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China to ask U.S. to remove tariffs in exchange for ag buys in talks Friday:…

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By David Lawder and Andrea Shalal

WASHINGTON (Reuters) – Top US and Chinese trade officials will discuss plans on Friday for China to buy more US agricultural products, but in return, Beijing will ask to cancel some planned and existing US tariffs on Chinese imports. informed informed people about the negotiations. Reuters

Robert Lighthizer, US Trade Representative, US Treasury Secretary Steven Mnuchin, and Chinese Deputy Prime Minister Liu He will speak by telephone on Friday, their latest attempt to calm a nearly-close trade war. 16 months that is shaking the financial markets, disrupting supply chains and slowing global economic growth.

Both sides are working to try to agree on a text for a "Phase 1" trade deal announced by US President Donald Trump on October 11, in time to sign it with Chinese President Xi Jinping, next month at a summit in Chile. .

So far, Trump has only agreed to cancel an October 15, $ 250 billion tariff increase on Chinese products as part of the understanding reached in agricultural purchases, increased access to China's financial services markets, better intellectual property rights protections. and a monetary pact.

But to seal the deal, Beijing must ask Washington to abandon its plan to impose tariffs of $ 156 billion on Chinese products, including cell phones, laptops and toys, on December 15, two US sources told Reuters.

Beijing should also try to remove the 15% tariffs imposed on Sept. 1 to about $ 125 billion on Chinese products, one source said. Trump imposed tariffs in August after a failed round of negotiations, effectively setting punitive taxes on nearly all $ 550 billion in US imports from China.

"The Chinese want to return to tariffs with only the original $ 250 billion worth of goods," the source said.

Derek Scissors, a China-based resident scholar and expert at the American Enterprise Institute in Washington, said the original purpose of the negotiations in early October was to finalize a text on intellectual property, agriculture and market access to pave the way for December postponement. . 15 rates.

"It's strange that the president was so optimistic about Liu He and we still don't have the December 15 tariffs off the table," said Scissors.

The story goes on

US Treasury Secretary Steven Mnuchin said last week that no decisions were made on December 15 tariffs, but added, "We'll settle this as we continue to have talks."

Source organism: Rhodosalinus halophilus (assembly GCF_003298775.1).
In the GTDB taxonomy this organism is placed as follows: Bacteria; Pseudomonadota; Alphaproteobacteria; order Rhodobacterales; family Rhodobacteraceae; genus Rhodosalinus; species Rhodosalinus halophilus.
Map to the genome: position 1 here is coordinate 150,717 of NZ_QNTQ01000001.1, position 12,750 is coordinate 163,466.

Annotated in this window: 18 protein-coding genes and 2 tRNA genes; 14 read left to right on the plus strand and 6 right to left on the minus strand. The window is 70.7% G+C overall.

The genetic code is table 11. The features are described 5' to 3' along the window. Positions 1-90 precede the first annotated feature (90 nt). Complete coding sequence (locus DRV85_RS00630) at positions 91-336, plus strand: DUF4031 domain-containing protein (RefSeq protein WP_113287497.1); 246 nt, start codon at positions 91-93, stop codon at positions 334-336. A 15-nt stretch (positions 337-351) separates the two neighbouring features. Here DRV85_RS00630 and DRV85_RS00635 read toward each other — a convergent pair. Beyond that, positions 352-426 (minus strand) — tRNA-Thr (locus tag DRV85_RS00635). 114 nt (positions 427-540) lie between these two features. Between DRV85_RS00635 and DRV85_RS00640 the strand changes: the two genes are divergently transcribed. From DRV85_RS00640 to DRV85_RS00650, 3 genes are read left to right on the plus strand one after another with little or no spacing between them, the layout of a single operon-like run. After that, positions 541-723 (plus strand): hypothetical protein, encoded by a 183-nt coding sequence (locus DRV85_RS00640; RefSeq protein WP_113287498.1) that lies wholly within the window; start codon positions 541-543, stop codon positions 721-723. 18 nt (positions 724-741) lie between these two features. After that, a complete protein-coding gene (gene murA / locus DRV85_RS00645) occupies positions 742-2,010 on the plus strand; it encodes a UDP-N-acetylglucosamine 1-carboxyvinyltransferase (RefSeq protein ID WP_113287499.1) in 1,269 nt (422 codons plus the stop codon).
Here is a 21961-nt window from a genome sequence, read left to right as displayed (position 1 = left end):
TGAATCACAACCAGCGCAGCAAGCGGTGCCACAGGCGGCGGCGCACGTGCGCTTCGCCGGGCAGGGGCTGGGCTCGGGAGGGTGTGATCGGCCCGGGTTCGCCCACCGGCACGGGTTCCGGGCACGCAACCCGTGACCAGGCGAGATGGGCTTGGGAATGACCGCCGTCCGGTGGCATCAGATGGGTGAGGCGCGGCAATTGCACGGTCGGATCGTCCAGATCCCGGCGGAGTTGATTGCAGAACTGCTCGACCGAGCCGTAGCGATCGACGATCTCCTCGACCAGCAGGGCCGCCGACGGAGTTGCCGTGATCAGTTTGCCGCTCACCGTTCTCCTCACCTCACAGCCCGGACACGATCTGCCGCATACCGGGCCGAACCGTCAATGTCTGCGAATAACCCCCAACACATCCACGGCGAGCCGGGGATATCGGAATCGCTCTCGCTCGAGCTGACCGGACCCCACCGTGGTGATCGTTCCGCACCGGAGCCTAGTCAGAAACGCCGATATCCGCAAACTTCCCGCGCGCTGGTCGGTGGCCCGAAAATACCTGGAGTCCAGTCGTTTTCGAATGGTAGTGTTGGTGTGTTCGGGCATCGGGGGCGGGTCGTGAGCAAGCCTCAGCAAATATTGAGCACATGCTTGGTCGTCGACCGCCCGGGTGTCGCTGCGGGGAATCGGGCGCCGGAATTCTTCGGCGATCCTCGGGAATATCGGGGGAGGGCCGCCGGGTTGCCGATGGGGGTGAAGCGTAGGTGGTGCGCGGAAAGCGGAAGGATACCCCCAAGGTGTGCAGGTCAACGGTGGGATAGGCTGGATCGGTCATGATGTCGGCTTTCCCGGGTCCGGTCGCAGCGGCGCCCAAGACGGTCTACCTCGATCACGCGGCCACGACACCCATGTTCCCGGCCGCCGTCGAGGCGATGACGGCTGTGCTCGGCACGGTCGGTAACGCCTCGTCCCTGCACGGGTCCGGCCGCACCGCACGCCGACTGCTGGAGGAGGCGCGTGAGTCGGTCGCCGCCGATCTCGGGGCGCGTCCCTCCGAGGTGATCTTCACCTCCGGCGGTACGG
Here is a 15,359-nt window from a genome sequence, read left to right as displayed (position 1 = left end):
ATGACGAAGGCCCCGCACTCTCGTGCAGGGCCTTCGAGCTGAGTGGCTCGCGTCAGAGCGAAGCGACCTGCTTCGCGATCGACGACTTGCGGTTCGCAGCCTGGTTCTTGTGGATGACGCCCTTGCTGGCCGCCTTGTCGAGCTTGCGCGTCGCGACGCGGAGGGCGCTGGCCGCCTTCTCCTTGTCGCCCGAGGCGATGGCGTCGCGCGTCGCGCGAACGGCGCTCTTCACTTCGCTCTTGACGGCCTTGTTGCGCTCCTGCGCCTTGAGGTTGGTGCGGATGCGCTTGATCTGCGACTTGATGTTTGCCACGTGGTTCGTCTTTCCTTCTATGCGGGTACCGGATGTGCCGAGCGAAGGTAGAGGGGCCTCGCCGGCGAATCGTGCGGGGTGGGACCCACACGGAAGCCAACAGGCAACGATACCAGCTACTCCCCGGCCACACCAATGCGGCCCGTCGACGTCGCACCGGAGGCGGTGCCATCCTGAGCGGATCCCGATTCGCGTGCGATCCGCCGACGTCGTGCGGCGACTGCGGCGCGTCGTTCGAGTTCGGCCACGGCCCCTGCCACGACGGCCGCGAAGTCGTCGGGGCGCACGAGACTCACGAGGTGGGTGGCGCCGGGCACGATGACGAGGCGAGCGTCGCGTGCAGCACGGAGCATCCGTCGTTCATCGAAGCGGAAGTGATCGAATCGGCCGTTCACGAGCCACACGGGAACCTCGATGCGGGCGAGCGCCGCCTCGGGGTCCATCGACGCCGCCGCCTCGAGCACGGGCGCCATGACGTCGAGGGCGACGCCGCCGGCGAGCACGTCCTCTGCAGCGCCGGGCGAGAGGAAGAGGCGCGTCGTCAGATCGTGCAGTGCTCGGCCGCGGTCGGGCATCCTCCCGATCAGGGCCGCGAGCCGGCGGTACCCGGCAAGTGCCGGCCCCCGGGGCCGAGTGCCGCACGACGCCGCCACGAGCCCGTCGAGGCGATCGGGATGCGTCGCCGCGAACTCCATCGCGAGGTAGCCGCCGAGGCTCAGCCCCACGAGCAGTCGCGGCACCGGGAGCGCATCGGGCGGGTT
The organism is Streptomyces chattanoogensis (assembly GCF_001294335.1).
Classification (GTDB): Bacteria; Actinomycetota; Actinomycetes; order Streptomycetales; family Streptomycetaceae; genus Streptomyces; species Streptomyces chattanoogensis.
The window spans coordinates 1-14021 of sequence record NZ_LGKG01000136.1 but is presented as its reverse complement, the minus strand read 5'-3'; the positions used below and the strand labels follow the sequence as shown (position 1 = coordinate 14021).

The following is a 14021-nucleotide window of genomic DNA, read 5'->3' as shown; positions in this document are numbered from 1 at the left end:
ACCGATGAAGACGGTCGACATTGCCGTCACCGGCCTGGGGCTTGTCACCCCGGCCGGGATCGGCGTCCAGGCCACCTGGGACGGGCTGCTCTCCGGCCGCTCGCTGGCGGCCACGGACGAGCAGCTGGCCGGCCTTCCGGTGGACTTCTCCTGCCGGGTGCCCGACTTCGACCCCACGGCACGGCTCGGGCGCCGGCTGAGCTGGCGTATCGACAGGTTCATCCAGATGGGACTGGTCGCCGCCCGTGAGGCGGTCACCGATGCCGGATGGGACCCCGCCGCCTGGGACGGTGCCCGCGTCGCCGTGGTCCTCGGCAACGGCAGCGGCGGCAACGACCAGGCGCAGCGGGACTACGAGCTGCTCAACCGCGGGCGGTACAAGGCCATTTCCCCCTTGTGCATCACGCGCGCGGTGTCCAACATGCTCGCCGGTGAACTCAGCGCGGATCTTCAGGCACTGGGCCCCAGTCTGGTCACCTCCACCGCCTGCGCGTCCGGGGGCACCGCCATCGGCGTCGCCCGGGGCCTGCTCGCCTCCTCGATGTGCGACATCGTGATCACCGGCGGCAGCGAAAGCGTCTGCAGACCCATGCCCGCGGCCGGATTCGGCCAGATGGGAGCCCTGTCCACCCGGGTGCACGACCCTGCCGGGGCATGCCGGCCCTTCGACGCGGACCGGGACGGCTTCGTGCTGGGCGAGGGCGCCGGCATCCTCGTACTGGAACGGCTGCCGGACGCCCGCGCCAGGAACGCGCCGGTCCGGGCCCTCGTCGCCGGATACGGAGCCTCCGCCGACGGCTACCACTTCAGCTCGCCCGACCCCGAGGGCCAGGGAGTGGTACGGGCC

MINOR SHOPPING?

If a text could be sealed, Beijing would in turn exempt some US agricultural products from tariffs, including soybeans, wheat and corn, a China-based source told Reuters. Buyers would be exempt from extra charges for future purchases and would receive returns for fees they have already paid on previous purchases of the list products.

But the final values ​​of China's purchases are uncertain. Trump reported purchases of $ 40-50 billion annually – far above China's $ 19.5 billion purchases in 2017, as measured by the American Farm Bureau.

One source informed in the talks said China's supply would start at around $ 20 billion in annual purchases, largely restoring the status quo before the trade war, but that could increase over time. Purchases would also depend on market conditions and prices.

Lighthizer emphasized China's agreement to remove some restrictions on US genetically modified crops and other food security barriers, which, according to sources, is significant because it could pave the way for much higher US agricultural exports to China.

The high-level call comes a day after US Vice President Mike Pence criticized China's trade practices and the construction of a "watchful state" in a key political speech. But Pence left the door open for a trade deal with China, saying Trump wanted a "constructive" relationship with China.

While US tariffs on Chinese products have led China to the negotiating table to address US complaints about its business practices and intellectual property practices, so far they have failed to lead to a significant change in China's state-led economic model.

The "Phase 1" deal will ease tensions and provide some market stability, but it is expected to do little to address major US complaints about Chinese theft and forced transfer of US intellectual property and technology. The deal's intellectual property chapter deals largely with copyright and trademark issues and promises to reduce technology transfers that Beijing has already put into a new investment law, people familiar with the discussions said.

More difficult issues including data constraints, China's cyber security regulations and industrial subsidies will be left to the later stages of the talks, but some Chinese trade observers said concluding a Phase 1 deal could leave little incentive for China. negotiate more, especially in a US Election Year by 2020.

"Negotiations between the US and China change very quickly from hot to cold, but the longer it takes to set Phase 1 easier, the harder it is to imagine a breakthrough in Phase 2," Scissors said.

Two sources said Mnuchin and Lighthizer would likely travel to Beijing in the week of November 3 for more personal talks to try to finalize a text. But a Treasury spokesman said no meetings were planned.

(Additional reporting by Jonathan Landay in Washington and Hallie Gu in Beijing, edited by Heather Timmons and Simon Cameron-Moore)

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